Lie #3: Health-care reform will mean the introduction of 'death panels.' This one's an oldie that recently got another turn in the spotlight, despite being deemed 2009's "Lie of the Year" by PolitiFact. I can't believe we still have to debunk this one, but we are, so let's say this all together, once and for all: There is no such thing as a death panel!

Many health-care lies are based on some semblance of truth, albeit truth that has been horribly twisted and misrepresented. But this lie is special in that it has almost no basis in reality. Death panels do not exist. They do not exist in American health care today, and they will not exist once the Affordable Care Act is fully implemented. The term was invented by Sarah Palin (or, more likely, her speech writers) to describe the end-of-life care provided to Medicare patients. The lie has scared old people into thinking President Obama is deploying an army of doctors to their homes to play Grim Reaper while forcing Democrats to drop a provision that would have provided health care to terminally ill patients.

Lie #4: Health-care reform will cut Medicare payments. This is another myth that has persisted throughout the health-care reform debate. Medicare spending will not be "cut," per se, under the Affordable Care Act. Medicare spending will continue to increase each year -- it will just do so at a slower pace than it would have otherwise. In all, the law will decrease projected Medicare spending by $575 billion over a decade, largely by cutting fees to providers and private Medicare Advantage plans. (Sounds... fiscally responsible!) The 65-plus set will not see their benefits slashed. In fact, some Medicare benefits have been added.

Lie #5: 'Mandate' is a dirty word. A lot of people are still confused about what the so-called "individual mandate" included in health-care reform is exactly, so let me clear that up first: the mandate requires all Americans to have a minimum level of health insurance coverage, either though a private insurance company, an employer-sponsored plan, Medicaid or Medicare. Republicans have singled out the mandate as health-care reform's weakest link -- the element that, if killed, could undermine the "affordable" part of the Affordable Care Act. Progressive political strategist Robert Creamer explains in the Huffington Post:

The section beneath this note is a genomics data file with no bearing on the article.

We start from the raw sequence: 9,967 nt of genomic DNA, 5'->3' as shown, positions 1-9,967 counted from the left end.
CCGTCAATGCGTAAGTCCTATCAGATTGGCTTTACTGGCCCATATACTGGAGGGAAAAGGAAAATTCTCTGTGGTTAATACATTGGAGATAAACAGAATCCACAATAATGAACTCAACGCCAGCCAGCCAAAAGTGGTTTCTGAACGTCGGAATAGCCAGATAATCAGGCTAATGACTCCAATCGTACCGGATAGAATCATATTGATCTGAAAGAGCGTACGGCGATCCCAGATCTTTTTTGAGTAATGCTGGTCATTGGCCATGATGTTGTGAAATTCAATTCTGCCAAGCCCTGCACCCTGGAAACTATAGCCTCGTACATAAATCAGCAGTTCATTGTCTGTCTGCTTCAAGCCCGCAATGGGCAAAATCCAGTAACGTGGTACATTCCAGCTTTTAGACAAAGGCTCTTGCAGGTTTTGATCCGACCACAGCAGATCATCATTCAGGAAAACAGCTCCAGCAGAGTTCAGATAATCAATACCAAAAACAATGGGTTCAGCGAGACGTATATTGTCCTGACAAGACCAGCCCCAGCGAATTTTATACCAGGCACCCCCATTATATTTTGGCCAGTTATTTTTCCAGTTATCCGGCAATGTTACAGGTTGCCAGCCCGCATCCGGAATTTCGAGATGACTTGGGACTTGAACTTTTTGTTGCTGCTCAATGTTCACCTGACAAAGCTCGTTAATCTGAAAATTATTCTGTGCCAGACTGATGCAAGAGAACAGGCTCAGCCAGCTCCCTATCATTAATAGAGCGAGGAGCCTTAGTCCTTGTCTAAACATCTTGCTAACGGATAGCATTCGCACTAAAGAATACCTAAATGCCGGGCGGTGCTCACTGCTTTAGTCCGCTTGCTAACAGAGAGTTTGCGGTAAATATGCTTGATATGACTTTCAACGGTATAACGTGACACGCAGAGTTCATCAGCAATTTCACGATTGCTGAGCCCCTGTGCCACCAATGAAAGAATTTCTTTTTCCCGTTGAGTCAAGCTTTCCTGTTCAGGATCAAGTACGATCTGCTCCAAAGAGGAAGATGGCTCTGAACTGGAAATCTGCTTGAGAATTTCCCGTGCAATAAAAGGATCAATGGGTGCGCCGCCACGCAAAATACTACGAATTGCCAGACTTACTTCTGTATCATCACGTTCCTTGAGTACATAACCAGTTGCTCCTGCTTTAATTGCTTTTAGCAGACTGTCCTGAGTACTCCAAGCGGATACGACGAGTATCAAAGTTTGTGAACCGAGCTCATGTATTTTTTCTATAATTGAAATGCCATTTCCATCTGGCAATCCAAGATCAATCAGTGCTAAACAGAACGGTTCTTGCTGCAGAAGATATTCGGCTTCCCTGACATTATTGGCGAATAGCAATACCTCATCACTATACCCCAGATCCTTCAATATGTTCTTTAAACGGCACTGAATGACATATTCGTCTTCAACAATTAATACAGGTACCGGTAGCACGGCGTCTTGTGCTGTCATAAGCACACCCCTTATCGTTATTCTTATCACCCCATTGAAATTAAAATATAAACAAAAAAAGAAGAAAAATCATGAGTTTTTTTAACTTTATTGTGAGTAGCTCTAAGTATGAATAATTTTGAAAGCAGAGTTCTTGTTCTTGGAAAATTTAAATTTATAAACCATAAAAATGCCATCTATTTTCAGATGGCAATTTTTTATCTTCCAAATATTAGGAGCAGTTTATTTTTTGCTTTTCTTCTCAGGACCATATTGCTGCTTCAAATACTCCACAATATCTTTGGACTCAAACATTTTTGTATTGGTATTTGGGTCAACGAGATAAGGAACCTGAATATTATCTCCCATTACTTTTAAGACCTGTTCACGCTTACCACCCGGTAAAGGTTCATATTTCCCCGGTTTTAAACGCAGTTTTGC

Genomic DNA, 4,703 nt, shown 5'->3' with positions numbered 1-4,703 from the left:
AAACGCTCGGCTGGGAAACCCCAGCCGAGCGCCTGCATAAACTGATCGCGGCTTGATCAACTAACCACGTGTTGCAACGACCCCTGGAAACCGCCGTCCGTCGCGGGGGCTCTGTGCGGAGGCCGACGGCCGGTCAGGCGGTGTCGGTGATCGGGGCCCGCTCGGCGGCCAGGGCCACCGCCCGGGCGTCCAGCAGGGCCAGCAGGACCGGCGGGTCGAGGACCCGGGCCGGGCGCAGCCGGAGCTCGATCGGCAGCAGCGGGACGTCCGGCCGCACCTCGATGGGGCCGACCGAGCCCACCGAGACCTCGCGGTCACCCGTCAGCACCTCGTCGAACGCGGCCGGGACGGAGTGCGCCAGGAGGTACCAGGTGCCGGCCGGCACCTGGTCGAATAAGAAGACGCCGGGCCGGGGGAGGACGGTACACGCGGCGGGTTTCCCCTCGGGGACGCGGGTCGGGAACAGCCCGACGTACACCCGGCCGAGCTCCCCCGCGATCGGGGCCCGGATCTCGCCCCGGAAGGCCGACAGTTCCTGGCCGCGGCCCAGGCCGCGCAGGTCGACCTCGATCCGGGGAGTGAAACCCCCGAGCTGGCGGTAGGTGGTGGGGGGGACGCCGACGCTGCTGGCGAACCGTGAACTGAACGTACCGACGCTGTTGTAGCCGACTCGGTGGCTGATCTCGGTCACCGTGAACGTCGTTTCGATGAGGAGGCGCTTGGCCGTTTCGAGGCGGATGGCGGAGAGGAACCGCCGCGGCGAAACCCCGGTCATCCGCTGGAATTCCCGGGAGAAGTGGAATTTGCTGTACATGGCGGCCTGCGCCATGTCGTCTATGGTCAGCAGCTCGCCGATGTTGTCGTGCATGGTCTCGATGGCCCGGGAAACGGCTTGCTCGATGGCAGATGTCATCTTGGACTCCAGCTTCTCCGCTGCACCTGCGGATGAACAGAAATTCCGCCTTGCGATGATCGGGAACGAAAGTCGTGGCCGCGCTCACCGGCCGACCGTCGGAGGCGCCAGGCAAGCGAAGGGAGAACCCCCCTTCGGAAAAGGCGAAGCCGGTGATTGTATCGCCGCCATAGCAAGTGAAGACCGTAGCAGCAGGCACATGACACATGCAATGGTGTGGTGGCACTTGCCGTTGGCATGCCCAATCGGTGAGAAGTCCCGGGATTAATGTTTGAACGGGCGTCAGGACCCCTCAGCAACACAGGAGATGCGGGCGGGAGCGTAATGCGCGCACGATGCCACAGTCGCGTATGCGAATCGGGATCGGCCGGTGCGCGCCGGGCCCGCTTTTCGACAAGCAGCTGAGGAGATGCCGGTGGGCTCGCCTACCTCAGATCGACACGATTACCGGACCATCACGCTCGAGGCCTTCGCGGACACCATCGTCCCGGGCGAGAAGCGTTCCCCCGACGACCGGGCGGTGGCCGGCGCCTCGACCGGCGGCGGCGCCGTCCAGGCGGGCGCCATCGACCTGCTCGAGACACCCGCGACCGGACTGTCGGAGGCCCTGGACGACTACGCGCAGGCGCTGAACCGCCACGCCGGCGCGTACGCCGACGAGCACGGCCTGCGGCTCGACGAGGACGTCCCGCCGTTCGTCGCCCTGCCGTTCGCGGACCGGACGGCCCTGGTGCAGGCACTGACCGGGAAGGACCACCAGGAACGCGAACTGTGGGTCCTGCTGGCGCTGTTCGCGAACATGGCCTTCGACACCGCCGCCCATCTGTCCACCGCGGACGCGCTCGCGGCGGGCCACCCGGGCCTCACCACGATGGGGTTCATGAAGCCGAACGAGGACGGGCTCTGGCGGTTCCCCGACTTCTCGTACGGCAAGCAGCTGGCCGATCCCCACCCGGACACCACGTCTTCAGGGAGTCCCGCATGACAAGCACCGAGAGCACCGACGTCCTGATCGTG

[Former Republican Majority Leader Dick] Armey argues that if they can kill the mandate, the rest of the new law will fall of its own weight, since if there is no mandate -- but insurance companies can't discriminate based on pre-existing conditions -- then people who are not sick will wait to buy insurance until they are. And that, of course, is in fact a serious problem since it will drive up insurance premiums for everyone else.

The individual mandate is not a bad thing; it's just being presented as a bad thing for political purposes. We know this because many of the Republicans who are now most vociferously against the mandate were once in favor of it. As Talking Point Memo's Brian Beutler points out, Republican Sen. Chuck Grassley is a prime example of this, having been a part of the "bipartisan consensus" for the mandate in 2009 but now calling the measure "unconstitutional." Meanwhile, Mitt Romney, a staunch Republican if there ever was one, was responsible for mandating insurance for Massachusetts residents when he was governor of the state.

So the next time you hear someone waxing poetic about how "Obamacare" is a job-killing, deficit-increasing government takeover of our health-care system that we shouldn't have to subsidize with our taxpayer dollars, you'll know how to respond. And if all the above points fail you, just remember the number eight -- that's the sum total of Congressional Republicans who have forgone taxpayer-subsidized health care.

Lauren Kelley is an associate editor at AlterNet and a freelance writer and editor who has contributed to Change.org, The L Magazine and Time Out New York. She lives in Brooklyn. Follow her on Twitter here.